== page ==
More about the crisis and how you can help:state.gov/haitiquakeAbout the Author: Gordon Duguid serves as Acting Deputy Spokesman. He is presently serving with the Haiti Joint Information Center in Port-au-Prince.
The first duty of any American Embassy is assisting U.S. citizens. The U.S. Embassy in Port-au-Prince was built and staffed to handle about 200 applicants for consular services a day. Typical consular services for citizens in Haiti include applications for birth certificates for Americans born abroad or new passports; applications by Haitians for visas or immigration; and requests for visas or information from people of every nationality. Before the earthquake, we estimated that there were 45,000 Americans in Haiti. We estimate the number, because not all Americans register on-line with the embassy. As independently-minded folk, Americans tend not to think about telling a bunch of strangers in an embassy what we are doing.
As of January 26, the Embassy had evacuated more than 12,000 Americans and their family members. Including evacuees, we've accounted for more than 17,000 U.S. citizens. Another 4,300 U.S. citizens believed to have been in the area of the earthquake remain unaccounted for.
For the past week, we have had 2,000 people lining up outside of the embassy, mostly Haitians who have an American family connection and are trying to join that person in the United States. Today, that number doubled, and we had a very close impersonation of chaos. Despite the bedlam outside our gates, what the people in line are doing is very rational. For the most part, Haitians are trying to get the vulnerable in their families out of the country for the time being. I understand that instinct.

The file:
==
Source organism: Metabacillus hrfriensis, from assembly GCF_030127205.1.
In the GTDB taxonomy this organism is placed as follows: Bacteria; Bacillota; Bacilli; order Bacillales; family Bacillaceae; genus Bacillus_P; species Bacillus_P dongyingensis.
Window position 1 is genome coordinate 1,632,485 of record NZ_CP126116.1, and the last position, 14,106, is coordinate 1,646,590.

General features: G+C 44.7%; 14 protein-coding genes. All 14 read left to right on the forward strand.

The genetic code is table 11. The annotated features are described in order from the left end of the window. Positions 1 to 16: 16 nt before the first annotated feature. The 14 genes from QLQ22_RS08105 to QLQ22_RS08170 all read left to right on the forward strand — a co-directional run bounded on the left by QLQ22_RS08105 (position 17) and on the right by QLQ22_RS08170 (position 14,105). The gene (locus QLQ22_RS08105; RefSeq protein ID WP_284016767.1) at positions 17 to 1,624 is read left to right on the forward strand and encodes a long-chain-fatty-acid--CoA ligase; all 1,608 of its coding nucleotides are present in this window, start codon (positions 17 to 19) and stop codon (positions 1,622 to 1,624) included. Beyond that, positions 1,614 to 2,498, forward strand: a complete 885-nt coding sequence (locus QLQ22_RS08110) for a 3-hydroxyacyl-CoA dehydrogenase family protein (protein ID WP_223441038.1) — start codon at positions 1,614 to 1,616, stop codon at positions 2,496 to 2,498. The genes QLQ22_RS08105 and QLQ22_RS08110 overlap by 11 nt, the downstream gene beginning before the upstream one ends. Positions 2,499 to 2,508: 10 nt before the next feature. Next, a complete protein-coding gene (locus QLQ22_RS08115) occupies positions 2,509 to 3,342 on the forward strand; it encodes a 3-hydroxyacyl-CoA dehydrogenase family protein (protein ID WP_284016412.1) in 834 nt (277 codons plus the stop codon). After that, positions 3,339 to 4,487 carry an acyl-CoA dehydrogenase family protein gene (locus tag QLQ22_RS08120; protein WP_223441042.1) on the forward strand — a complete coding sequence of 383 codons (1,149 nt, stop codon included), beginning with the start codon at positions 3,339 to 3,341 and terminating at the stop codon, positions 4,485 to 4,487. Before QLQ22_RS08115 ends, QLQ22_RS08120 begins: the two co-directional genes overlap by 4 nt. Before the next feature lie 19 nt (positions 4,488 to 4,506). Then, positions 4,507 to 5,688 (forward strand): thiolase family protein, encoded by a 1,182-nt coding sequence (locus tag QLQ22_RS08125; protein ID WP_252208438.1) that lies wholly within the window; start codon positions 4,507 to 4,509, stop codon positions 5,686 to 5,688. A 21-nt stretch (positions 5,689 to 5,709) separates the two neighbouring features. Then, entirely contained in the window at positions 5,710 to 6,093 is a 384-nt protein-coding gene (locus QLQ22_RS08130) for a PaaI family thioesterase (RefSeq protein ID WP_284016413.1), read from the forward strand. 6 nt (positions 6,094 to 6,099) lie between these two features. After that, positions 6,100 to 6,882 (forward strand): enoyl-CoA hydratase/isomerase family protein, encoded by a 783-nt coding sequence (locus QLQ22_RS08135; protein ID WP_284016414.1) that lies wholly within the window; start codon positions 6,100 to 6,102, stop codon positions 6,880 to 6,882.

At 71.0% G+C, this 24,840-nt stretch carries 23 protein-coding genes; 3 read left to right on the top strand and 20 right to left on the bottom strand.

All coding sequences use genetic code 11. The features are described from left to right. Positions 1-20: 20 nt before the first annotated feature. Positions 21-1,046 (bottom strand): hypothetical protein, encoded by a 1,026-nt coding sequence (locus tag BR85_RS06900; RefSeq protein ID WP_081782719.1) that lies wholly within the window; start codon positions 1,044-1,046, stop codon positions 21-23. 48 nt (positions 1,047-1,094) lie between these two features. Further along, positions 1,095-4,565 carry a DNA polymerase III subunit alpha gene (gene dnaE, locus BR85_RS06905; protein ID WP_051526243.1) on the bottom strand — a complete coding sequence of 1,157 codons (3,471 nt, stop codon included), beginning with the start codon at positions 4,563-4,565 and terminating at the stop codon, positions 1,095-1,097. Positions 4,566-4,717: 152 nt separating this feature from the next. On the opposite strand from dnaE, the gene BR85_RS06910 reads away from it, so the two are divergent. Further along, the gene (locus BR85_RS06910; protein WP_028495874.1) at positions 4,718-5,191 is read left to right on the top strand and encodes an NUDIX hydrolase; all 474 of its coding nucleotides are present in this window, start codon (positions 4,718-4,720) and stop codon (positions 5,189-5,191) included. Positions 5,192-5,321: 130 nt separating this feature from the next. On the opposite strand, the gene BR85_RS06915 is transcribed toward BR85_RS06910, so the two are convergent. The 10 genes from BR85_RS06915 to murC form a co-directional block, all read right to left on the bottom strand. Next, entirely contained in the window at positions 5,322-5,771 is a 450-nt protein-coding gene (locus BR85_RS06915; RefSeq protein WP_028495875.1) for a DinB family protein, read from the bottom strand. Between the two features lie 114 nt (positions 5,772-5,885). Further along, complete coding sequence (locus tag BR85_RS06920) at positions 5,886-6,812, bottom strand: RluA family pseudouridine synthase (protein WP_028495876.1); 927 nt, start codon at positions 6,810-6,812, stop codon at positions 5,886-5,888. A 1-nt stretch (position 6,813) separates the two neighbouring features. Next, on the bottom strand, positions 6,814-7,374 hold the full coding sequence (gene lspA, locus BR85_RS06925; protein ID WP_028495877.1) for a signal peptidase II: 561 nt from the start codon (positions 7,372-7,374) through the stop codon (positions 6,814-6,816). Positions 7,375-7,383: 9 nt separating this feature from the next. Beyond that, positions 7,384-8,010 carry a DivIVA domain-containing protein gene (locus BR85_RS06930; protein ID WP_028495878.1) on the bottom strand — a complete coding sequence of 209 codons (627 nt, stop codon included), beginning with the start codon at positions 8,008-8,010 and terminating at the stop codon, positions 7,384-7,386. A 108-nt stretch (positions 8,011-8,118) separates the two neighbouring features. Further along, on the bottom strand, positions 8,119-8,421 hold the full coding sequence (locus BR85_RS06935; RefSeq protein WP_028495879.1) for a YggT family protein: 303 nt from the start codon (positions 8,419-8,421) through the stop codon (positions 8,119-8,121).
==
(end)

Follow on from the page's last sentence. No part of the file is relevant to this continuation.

Our consular officers are working 20-hour days to provide assistance to those who are entitled based on legal or humanitarian grounds. Their work is not only exhausting, but heartbreaking. Many people have compelling stories about why they should travel to the United States, but not all are allowed under U.S. law. And because we have so many people in line, it is difficult to render service to those who are entitled to it while sorting through those who are just hoping we will let them travel. For example, there was an American citizen child in the line today suffering from a swollen brain and very ill. He was being cared for by a French woman and a Haitian man. Had they had to wait in line like all the rest to get to the consular section, the child might have been endangered. I just happened to be giving an interview near the spot where they were standing, and the TV producer saw the child and pointed him out. We then got the child and woman on the next flight out.
Frustrations in the line are high. All day today, the press section has been broadcasting public affairs messages via Haitian radio explaining who we can help and who we can't. We are now planning more aggressive information campaigns to convince people to come only if they really are entitled to U.S. help. With the situation as it is now, we are really worried someone who survived the earthquake will be crushed on our doorstep.
Read Gordon Duguid's next entry from Haiti.